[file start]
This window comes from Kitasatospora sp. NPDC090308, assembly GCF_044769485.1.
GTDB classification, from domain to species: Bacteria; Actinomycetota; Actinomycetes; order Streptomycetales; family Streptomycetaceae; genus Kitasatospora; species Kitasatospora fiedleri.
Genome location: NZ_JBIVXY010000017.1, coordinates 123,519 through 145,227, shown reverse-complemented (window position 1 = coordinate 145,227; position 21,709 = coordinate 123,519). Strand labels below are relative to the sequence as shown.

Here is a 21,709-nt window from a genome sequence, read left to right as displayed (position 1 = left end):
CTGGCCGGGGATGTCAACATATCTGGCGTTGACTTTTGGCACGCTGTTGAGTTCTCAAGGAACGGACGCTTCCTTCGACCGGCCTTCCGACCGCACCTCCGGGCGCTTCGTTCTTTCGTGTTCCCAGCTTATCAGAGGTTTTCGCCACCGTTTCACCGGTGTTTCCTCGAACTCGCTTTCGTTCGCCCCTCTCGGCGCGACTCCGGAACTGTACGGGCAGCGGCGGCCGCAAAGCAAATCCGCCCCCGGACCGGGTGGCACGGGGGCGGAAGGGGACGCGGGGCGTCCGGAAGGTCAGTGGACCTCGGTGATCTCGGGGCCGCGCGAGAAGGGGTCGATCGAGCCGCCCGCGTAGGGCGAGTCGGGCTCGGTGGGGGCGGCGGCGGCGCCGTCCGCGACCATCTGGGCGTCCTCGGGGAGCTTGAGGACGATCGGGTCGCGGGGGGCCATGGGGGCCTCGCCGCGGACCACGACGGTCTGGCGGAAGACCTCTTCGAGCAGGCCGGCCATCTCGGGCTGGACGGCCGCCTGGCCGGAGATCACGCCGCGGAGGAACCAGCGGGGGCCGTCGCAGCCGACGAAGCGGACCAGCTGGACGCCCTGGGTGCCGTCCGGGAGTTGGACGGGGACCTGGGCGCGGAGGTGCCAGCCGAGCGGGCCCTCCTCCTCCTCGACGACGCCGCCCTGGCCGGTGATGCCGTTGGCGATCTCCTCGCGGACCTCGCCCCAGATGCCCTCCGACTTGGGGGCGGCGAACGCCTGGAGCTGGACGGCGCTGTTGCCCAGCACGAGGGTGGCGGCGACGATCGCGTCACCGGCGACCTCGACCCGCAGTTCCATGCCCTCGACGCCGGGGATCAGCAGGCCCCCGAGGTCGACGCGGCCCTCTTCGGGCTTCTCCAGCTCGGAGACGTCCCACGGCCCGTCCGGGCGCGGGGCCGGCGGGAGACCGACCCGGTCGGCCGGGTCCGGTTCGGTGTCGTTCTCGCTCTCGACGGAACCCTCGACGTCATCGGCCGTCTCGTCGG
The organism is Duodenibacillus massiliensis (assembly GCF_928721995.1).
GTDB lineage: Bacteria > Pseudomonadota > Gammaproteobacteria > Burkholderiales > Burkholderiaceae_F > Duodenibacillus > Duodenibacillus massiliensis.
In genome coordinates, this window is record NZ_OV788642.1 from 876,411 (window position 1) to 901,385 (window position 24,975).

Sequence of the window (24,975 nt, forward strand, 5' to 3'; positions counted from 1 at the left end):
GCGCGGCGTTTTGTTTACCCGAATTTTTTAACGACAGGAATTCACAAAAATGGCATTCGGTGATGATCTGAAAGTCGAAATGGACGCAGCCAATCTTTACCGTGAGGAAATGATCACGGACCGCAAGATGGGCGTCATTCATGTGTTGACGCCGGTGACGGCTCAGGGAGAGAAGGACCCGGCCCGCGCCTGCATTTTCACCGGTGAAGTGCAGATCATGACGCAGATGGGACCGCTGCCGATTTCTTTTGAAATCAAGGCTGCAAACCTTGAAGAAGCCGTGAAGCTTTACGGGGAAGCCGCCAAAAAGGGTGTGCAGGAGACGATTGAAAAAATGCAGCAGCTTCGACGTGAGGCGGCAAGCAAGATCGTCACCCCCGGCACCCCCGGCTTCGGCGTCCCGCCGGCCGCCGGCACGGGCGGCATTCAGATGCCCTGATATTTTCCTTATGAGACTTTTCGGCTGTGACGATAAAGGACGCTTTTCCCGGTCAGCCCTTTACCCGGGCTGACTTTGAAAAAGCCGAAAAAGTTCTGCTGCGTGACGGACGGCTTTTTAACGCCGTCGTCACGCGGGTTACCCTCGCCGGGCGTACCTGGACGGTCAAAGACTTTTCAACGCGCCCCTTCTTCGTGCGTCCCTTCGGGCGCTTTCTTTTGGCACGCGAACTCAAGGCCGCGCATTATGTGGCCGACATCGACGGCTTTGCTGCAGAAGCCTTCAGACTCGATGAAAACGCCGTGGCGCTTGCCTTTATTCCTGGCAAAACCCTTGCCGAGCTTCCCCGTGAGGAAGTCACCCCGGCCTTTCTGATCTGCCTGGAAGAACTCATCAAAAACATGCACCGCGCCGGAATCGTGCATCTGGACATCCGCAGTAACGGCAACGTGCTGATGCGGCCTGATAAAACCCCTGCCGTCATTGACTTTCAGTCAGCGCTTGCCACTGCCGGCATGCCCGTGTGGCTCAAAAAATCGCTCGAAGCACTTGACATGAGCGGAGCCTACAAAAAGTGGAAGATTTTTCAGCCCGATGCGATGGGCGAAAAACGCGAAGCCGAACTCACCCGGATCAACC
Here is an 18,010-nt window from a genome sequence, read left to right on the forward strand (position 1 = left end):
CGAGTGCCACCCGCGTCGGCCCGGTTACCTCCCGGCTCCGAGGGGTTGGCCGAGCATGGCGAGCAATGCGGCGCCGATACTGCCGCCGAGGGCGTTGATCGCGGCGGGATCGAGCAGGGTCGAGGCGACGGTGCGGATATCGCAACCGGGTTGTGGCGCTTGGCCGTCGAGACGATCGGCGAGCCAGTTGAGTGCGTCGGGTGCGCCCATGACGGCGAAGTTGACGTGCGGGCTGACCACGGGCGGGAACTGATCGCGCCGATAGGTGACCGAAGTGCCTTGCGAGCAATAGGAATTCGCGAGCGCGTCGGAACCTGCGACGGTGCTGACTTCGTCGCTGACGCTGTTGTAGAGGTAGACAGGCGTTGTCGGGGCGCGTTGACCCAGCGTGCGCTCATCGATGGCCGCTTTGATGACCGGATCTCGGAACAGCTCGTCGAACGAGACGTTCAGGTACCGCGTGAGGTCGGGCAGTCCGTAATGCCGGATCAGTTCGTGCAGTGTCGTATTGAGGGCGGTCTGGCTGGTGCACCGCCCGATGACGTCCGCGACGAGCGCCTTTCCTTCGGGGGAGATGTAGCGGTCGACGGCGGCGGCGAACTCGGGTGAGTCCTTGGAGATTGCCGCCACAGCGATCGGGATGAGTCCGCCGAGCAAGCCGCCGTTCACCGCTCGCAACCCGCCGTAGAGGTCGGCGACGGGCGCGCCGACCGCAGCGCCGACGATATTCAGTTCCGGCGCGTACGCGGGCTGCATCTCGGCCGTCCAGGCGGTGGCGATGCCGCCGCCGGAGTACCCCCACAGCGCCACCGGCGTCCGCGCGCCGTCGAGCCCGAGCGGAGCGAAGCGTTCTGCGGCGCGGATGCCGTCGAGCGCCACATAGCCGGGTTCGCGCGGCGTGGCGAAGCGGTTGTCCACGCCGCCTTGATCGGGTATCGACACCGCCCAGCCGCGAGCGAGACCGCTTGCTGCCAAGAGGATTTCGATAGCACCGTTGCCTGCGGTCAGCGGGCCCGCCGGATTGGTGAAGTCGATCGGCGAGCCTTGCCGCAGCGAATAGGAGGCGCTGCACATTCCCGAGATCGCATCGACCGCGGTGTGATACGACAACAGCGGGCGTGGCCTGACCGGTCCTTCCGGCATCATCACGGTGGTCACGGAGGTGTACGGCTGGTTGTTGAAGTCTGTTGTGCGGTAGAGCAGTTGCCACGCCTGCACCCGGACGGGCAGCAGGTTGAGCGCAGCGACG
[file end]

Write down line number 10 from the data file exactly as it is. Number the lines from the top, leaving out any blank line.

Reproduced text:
GCGCGGCGTTTTGTTTACCCGAATTTTTTAACGACAGGAATTCACAAAAATGGCATTCGGTGATGATCTGAAAGTCGAAATGGACGCAGCCAATCTTTACCGTGAGGAAATGATCACGGACCGCAAGATGGGCGTCATTCATGTGTTGACGCCGGTGACGGCTCAGGGAGAGAAGGACCCGGCCCGCGCCTGCATTTTCACCGGTGAAGTGCAGATCATGACGCAGATGGGACCGCTGCCGATTTCTTTTGAAATCAAGGCTGCAAACCTTGAAGAAGCCGTGAAGCTTTACGGGGAAGCCGCCAAAAAGGGTGTGCAGGAGACGATTGAAAAAATGCAGCAGCTTCGACGTGAGGCGGCAAGCAAGATCGTCACCCCCGGCACCCCCGGCTTCGGCGTCCCGCCGGCCGCCGGCACGGGCGGCATTCAGATGCCCTGATATTTTCCTTATGAGACTTTTCGGCTGTGACGATAAAGGACGCTTTTCCCGGTCAGCCCTTTACCCGGGCTGACTTTGAAAAAGCCGAAAAAGTTCTGCTGCGTGACGGACGGCTTTTTAACGCCGTCGTCACGCGGGTTACCCTCGCCGGGCGTACCTGGACGGTCAAAGACTTTTCAACGCGCCCCTTCTTCGTGCGTCCCTTCGGGCGCTTTCTTTTGGCACGCGAACTCAAGGCCGCGCATTATGTGGCCGACATCGACGGCTTTGCTGCAGAAGCCTTCAGACTCGATGAAAACGCCGTGGCGCTTGCCTTTATTCCTGGCAAAACCCTTGCCGAGCTTCCCCGTGAGGAAGTCACCCCGGCCTTTCTGATCTGCCTGGAAGAACTCATCAAAAACATGCACCGCGCCGGAATCGTGCATCTGGACATCCGCAGTAACGGCAACGTGCTGATGCGGCCTGATAAAACCCCTGCCGTCATTGACTTTCAGTCAGCGCTTGCCACTGCCGGCATGCCCGTGTGGCTCAAAAAATCGCTCGAAGCACTTGACATGAGCGGAGCCTACAAAAAGTGGAAGATTTTTCAGCCCGATGCGATGGGCGAAAAACGCGAAGCCGAACTCACCCGGATCAACC